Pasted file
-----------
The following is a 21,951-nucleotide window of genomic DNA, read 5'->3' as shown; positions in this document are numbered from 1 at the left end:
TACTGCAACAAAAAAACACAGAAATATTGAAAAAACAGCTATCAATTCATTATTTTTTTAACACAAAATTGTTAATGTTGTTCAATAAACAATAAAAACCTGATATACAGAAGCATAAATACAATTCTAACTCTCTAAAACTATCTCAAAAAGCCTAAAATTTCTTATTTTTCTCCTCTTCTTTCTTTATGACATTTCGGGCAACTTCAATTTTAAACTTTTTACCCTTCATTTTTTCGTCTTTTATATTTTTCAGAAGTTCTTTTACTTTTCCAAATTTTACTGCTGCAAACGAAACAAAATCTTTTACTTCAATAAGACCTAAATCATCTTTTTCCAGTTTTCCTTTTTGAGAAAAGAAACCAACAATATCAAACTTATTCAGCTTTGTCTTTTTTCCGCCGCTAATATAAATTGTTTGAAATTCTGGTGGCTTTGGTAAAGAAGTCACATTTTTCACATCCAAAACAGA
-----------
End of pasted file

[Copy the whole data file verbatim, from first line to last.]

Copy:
The following is a 21,951-nucleotide window of genomic DNA, read 5'->3' as shown; positions in this document are numbered from 1 at the left end:
TACTGCAACAAAAAAACACAGAAATATTGAAAAAACAGCTATCAATTCATTATTTTTTTAACACAAAATTGTTAATGTTGTTCAATAAACAATAAAAACCTGATATACAGAAGCATAAATACAATTCTAACTCTCTAAAACTATCTCAAAAAGCCTAAAATTTCTTATTTTTCTCCTCTTCTTTCTTTATGACATTTCGGGCAACTTCAATTTTAAACTTTTTACCCTTCATTTTTTCGTCTTTTATATTTTTCAGAAGTTCTTTTACTTTTCCAAATTTTACTGCTGCAAACGAAACAAAATCTTTTACTTCAATAAGACCTAAATCATCTTTTTCCAGTTTTCCTTTTTGAGAAAAGAAACCAACAATATCAAACTTATTCAGCTTTGTCTTTTTTCCGCCGCTAATATAAATTGTTTGAAATTCTGGTGGCTTTGGTAAAGAAGTCACATTTTTCACATCCAAAACAGA